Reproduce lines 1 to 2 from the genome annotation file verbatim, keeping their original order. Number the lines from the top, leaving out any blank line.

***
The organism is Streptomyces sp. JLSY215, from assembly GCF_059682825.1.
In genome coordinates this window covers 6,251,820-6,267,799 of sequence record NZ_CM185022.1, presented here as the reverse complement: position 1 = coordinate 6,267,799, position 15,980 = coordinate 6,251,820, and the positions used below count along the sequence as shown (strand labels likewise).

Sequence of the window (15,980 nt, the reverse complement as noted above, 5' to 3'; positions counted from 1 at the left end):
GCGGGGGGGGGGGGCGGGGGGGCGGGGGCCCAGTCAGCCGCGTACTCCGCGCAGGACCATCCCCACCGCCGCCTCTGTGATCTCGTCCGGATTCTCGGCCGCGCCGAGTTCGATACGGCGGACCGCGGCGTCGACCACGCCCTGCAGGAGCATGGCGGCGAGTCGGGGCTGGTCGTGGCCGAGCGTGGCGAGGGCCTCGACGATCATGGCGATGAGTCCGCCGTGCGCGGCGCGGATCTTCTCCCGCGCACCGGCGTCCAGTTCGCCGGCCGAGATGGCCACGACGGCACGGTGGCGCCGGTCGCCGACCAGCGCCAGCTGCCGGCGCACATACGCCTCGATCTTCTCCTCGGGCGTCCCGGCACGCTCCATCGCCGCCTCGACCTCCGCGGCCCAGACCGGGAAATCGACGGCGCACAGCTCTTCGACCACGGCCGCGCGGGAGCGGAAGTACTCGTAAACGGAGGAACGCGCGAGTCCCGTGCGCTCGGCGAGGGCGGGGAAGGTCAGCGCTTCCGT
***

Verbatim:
The organism is Streptomyces sp. JLSY215, from assembly GCF_059682825.1.
In genome coordinates this window covers 6,251,820-6,267,799 of sequence record NZ_CM185022.1, presented here as the reverse complement: position 1 = coordinate 6,267,799, position 15,980 = coordinate 6,251,820, and the positions used below count along the sequence as shown (strand labels likewise).